Renewed Research into Psychedelics: A Wise Choice?
A psychedelic is described as a drug that produces radical changes in consciousness, often including hallucinations. The word ‘psychedelic’—meaning mind-manifesting— was coined by English psychiatrist Humphry Osmond in 1957.
From the early 1950s through the early 1970s, the US government spent about $4 million underwriting more than 100 studies on LSD, and these statistics do not include “classified” research. As the 60s generation can confirm, various psychedelics were easily attainable during the first half of that decade, during which time LSD was found by researchers to successfully treat several ailments including alcoholism and end-of-life anxiety. In 1970, the Controlled Substance Act was signed into law, and use of psychedelics, including research, became illegal.
A few years ago a few major medical schools reflected a renewed interest in the therapeutic potential of psychedelics by initiating tightly-regulated research into the potential of psychedelic drugs—particularly psilocybin. A witty NY Times headline in 2010 read, “Hallucinogens Have Doctors Tuning In Again. UCLA, Johns Hopkins, and NYU as well as institutions in London and Zurich have been conducting studies with results they applaud as anywhere from “useful” to, ironically, “mind blowing”. One of the significant problems in these studies is that they cannot be well controlled—the researchers can always distinguish the drugged subjects from the control subjects because drugged subjects’ behavior becomes exceedingly different. But support for research on psychedelics is now common among medical experts.
In one study at Johns Hopkins, researchers relied on personal assessments to determine the quality of results, ie the mystical experience the subjects experienced during the drug use that might transform their perspective and behavior after the drug wore off. The questionnaires that the subjects completed measured their subjective feelings of peace, joy, ineffability, transcendence, sacredness and unity. Follow-up questionnaires showed that months later, most participants claimed lasting effects of increased positivity, openness and tolerance, reduced fear of death, and the calm that comes from having had a significant spiritual experience.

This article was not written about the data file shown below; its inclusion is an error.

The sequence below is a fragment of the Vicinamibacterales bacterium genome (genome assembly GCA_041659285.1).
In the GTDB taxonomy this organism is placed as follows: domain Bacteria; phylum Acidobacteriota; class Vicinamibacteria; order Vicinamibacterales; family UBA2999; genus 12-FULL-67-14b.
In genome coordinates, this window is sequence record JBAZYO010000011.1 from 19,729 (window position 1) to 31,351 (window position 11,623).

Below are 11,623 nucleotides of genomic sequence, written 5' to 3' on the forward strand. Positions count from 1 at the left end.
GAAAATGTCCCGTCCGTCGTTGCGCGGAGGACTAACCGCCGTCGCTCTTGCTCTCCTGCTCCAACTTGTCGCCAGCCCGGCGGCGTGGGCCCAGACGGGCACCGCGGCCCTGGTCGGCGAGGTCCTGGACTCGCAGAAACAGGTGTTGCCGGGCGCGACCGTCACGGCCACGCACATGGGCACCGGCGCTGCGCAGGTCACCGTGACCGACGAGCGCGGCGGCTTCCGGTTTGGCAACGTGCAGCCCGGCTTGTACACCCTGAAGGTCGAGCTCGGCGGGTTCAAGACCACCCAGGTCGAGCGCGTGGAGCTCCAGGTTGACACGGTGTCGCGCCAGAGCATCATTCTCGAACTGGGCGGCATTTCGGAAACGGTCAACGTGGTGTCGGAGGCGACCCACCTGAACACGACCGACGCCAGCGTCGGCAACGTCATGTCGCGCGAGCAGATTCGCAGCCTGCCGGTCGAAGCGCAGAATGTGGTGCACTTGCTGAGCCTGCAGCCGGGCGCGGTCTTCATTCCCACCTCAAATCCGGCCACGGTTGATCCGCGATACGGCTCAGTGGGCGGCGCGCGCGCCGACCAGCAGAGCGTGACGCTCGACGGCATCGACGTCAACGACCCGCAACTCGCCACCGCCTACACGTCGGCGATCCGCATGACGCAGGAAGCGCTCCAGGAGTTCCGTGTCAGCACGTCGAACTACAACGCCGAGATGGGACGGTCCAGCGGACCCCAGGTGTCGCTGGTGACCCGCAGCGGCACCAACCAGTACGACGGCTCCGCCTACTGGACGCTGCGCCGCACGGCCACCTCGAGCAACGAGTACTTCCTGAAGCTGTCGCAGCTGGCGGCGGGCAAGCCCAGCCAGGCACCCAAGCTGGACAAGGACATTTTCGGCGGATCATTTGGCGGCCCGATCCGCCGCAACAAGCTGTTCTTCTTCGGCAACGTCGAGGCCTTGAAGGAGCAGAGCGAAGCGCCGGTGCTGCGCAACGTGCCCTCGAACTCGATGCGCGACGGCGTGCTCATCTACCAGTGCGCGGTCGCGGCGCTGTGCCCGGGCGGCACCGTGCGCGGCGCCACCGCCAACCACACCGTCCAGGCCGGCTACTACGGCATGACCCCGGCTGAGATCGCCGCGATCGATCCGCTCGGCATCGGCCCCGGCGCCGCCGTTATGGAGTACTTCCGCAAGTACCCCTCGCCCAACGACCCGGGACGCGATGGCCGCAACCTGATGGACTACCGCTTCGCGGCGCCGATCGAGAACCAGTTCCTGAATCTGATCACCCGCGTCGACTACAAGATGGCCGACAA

However let’s consider how these drugs may create havoc instead of peace. In non-controlled, non-therapist assisted sessions, decades of experiences reported by illegal psychedelic drug users included adverse effects like paranoia, fear, and confusion while on the drug, and then later—psychosis, flashbacks, and even suicidal tendencies. Even volunteers in current studies report impulses of fear and anxiety. Overall, these drugs—so profoundly affecting brain function—are experimental at best and possibly causing unknown permanent damage at worst.
Damage in the nervous system can be caused by a strikingly contrasting experience that assails our mind or body, such as a sudden overwhelming flash of light in our eyes that leaves us blinking and “seeing stars” or a sudden booming noise that makes us jump. The decidedly intense contrast of experience during psychedelic drug use can be leaving unknown significant damage in the nervous system.
Our modern population is intoxicated with this kind of super-fast-‘remedy’ which, in this case, does nothing to address the source of our ailments. The reason for the lack of peace, joy, transcendence and unity in one’s life should be addressed and corrected rather than taking a drug to mask or temporarily supply what we’ve been missing. This is the purview of the Transcendental Meditation technique.
TM has two main ways that it achieves the full development of our human potential on a safe, natural permanent basis:
- The TM technique practiced twice daily systematically reduces the stress and fatigue that prevent us from experiencing our inherent unbounded spiritual nature.
- The TM technique systematically brings our awareness to the unbounded field of silence and wholeness that lies deep within us, simultaneously increasing coherent integrated functioning of the brain to uphold that experience as a permanent feature of our daily lives.
More than four decades of published peer-reviewed research on TM benefits show that the technique works regardless of the meditator’s age, race, ethnicity, religious background, belief system and occupation. To learn it, unlike with psychedelic drug research, people do not have to be screened for mental instability and they don’t need therapists in attendance—TM is safe and intrinsic to our nature, a process conducted by the natural functioning of one’s own mind and body.
The spiritual experience inherent during TM practice is accurately conveyed by the name: Transcendental Meditation. Meditation is in the field of thought but transcending brings the mind to the ineffable pure field of Being that lies outside of relative experience, beyond the mind’s subtlest mechanics of functioning. Having experienced it, a meditator finds both immediate and cumulative increases in inner stability, joy, peace, creativity, optimism and well-being. The meditator finds a decrease in anxiety, stress and depression. They feel a growing sense of inner harmony that spills into daily life, enhancing their feeling of connectedness to all around them.
It seems to me that it would be time and money better spent if those institutions researching into mind-altering drugs diverted their intelligence and resources to the wave of research establishing the Transcendental Meditation as the method of choice for finding inner enlightenment. TM doesn’t create an eight hour “high” half an hour after swallowing a pill—it creates the permanent valuable real experience of what we seek. Anything worth doing is worth doing right.
About the Author
Janet Hoffman is the executive director of TM for Women Professionals in the USA.
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